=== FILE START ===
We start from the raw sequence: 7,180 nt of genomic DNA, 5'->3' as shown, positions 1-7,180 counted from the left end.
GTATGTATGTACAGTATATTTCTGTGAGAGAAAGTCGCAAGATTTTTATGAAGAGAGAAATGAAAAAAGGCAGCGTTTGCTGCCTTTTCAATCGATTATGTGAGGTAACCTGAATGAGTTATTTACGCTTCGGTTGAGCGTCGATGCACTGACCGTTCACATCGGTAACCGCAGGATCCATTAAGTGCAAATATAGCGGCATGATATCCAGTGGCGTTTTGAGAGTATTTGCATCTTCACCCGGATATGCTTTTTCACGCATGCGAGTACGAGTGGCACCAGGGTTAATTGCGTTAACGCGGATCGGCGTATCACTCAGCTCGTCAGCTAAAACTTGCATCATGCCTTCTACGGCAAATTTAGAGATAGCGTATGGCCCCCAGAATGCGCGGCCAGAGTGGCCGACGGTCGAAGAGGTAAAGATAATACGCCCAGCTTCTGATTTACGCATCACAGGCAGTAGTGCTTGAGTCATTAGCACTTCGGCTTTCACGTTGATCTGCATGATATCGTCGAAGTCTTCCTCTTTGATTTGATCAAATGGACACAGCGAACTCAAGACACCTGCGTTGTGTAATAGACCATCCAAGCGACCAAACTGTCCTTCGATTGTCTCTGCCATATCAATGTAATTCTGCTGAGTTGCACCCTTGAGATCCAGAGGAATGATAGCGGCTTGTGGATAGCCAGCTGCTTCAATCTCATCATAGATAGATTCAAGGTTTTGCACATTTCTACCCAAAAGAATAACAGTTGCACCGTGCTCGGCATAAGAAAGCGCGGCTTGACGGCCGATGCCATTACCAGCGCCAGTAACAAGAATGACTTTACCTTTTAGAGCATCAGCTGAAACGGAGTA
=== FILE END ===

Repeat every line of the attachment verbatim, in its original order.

We start from the raw sequence: 7,180 nt of genomic DNA, 5'->3' as shown, positions 1-7,180 counted from the left end.
GTATGTATGTACAGTATATTTCTGTGAGAGAAAGTCGCAAGATTTTTATGAAGAGAGAAATGAAAAAAGGCAGCGTTTGCTGCCTTTTCAATCGATTATGTGAGGTAACCTGAATGAGTTATTTACGCTTCGGTTGAGCGTCGATGCACTGACCGTTCACATCGGTAACCGCAGGATCCATTAAGTGCAAATATAGCGGCATGATATCCAGTGGCGTTTTGAGAGTATTTGCATCTTCACCCGGATATGCTTTTTCACGCATGCGAGTACGAGTGGCACCAGGGTTAATTGCGTTAACGCGGATCGGCGTATCACTCAGCTCGTCAGCTAAAACTTGCATCATGCCTTCTACGGCAAATTTAGAGATAGCGTATGGCCCCCAGAATGCGCGGCCAGAGTGGCCGACGGTCGAAGAGGTAAAGATAATACGCCCAGCTTCTGATTTACGCATCACAGGCAGTAGTGCTTGAGTCATTAGCACTTCGGCTTTCACGTTGATCTGCATGATATCGTCGAAGTCTTCCTCTTTGATTTGATCAAATGGACACAGCGAACTCAAGACACCTGCGTTGTGTAATAGACCATCCAAGCGACCAAACTGTCCTTCGATTGTCTCTGCCATATCAATGTAATTCTGCTGAGTTGCACCCTTGAGATCCAGAGGAATGATAGCGGCTTGTGGATAGCCAGCTGCTTCAATCTCATCATAGATAGATTCAAGGTTTTGCACATTTCTACCCAAAAGAATAACAGTTGCACCGTGCTCGGCATAAGAAAGCGCGGCTTGACGGCCGATGCCATTACCAGCGCCAGTAACAAGAATGACTTTACCTTTTAGAGCATCAGCTGAAACGGAGTA